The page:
Domari :: Present-day distribution and endangerment Map
Domari speaking communities are known to exist today in the region of Diyarbakir in eastern Turkey, in the Beqaa valley of Lebanon, in and around Damascus (Syria) and Amman (Jordan) as well as in the Iraqi-Jordanian border area and the Jordan valley, in the Old City of Jerusalem and refugees camps in the West Bank and Gaza (Palestine), and in the Egyptian town of El-Arish in Sinai. Knowledge of Domari has declined among the Dom following significant changes in their economic and social organisation during the past few generations. Until the 1950s most Dom were still engaged in metalwork and in entertainment, and were semi-nomadic. Traditional trades and the nomadic lifestyle have since been abandoned in many communities. In Jerusalem, the Dom abandoned tents and metalwork in favour of rented accommodation and wage labour already in the 1940s. The young generation grew up with no ties at all to the traditional lifestyle, while by contrast free and compulsory education has increased the pressure to adopt Arabic as an everyday language. It is known that at least in Damascus, Amman, Gaza, El-Arish and Jerusalem, knowledge of the language is limited to the elderly members of the community and is not being passed on to the younger generations, who have shifted completely to Arabic. The situation in other communities is not clear, but it seems that at least some varieties of Domari are highly endangered. Domari has always been an oral language, with no written form and no documentation.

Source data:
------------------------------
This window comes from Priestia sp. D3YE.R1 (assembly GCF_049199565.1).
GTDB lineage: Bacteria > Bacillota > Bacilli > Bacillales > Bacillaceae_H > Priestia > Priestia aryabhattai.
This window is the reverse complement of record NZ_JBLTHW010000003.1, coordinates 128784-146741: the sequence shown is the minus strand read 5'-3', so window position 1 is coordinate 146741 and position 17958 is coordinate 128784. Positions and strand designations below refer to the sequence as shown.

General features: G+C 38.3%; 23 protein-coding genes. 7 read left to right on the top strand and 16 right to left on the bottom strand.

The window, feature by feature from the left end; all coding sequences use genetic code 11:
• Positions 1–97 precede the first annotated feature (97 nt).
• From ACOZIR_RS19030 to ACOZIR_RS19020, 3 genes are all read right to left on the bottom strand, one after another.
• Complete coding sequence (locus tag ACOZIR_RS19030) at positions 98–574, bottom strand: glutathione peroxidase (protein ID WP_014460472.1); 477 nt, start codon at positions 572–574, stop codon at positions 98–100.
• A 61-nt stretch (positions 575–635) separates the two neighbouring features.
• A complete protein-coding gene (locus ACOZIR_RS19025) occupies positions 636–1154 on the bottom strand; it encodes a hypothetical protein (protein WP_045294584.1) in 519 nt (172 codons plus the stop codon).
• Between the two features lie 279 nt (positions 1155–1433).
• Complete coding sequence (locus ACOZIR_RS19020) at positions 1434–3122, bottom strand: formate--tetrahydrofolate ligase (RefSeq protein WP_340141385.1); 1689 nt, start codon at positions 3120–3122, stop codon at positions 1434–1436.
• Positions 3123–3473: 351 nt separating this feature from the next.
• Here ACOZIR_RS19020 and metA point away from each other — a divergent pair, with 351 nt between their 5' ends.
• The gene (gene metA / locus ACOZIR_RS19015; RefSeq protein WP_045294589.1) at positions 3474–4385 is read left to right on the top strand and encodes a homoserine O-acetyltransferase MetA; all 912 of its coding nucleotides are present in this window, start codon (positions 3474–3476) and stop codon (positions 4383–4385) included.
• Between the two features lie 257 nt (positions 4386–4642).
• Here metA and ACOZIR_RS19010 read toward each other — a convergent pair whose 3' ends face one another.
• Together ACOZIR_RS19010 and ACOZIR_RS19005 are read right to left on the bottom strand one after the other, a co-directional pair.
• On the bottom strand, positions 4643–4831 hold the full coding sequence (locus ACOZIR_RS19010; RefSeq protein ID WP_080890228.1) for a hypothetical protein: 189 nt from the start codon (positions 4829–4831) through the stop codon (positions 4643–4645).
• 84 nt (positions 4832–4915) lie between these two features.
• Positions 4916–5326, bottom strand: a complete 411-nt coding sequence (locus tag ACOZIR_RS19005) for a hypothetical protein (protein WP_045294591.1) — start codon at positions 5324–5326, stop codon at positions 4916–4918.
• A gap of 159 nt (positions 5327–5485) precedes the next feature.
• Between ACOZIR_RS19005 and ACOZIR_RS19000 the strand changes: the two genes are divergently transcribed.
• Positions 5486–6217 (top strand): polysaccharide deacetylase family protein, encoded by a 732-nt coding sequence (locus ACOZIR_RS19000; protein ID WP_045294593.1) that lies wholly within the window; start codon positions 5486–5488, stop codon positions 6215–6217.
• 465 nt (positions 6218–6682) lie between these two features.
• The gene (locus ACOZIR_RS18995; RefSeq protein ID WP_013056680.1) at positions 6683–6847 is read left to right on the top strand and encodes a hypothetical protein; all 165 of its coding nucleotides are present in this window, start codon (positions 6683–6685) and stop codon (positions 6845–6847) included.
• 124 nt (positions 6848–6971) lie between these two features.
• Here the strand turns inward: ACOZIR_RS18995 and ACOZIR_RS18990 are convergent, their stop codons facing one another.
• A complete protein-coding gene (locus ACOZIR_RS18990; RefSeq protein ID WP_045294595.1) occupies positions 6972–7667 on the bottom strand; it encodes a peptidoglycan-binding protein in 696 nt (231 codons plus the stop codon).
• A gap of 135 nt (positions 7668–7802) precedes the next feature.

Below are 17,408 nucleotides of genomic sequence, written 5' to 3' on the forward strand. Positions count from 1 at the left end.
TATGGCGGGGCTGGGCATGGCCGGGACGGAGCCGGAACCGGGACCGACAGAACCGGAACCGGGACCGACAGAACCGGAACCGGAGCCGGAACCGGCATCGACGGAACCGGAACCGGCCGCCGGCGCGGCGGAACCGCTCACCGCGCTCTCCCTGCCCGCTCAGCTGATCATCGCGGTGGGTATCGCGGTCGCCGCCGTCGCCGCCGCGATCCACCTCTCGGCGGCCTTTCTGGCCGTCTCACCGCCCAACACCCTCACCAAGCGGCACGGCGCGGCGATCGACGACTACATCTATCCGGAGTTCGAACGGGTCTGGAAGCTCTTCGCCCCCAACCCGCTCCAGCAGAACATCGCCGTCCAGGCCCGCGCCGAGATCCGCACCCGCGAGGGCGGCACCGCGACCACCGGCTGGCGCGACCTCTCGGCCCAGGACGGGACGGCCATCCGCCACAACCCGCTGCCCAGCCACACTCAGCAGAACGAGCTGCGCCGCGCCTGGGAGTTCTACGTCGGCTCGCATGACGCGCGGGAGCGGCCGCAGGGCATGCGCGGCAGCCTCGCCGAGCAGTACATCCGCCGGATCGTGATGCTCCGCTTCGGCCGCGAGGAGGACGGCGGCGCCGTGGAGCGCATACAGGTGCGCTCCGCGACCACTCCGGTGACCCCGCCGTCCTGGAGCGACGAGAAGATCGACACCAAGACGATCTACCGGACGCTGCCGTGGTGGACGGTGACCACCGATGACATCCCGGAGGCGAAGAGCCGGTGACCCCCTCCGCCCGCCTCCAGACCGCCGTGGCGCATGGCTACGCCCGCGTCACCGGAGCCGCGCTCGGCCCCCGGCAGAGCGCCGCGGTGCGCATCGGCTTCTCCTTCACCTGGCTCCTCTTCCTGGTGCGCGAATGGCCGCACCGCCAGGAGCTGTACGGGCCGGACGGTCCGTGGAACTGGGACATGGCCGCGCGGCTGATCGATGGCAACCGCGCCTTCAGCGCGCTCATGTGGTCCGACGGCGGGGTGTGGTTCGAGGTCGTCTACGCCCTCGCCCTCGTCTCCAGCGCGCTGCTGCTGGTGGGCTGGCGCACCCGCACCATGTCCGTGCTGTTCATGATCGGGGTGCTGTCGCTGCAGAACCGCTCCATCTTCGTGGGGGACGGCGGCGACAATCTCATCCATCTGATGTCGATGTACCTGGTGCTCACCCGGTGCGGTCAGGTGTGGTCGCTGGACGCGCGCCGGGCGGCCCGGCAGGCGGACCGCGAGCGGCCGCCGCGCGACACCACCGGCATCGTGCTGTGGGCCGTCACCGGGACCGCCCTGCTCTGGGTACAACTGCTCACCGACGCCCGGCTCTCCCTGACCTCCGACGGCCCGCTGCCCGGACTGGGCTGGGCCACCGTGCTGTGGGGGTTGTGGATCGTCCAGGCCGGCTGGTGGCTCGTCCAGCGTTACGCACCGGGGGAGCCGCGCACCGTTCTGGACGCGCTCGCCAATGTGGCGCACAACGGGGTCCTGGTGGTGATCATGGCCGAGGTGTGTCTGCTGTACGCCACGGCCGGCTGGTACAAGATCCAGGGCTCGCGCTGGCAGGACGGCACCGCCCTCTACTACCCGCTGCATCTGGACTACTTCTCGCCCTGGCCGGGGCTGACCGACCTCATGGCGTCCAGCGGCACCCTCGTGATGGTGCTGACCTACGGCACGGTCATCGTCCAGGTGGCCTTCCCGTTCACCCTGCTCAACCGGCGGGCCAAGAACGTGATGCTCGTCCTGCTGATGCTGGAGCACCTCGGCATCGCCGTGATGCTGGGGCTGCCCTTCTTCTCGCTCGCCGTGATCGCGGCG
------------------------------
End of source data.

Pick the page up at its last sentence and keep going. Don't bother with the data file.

Domari :: General structural characteristics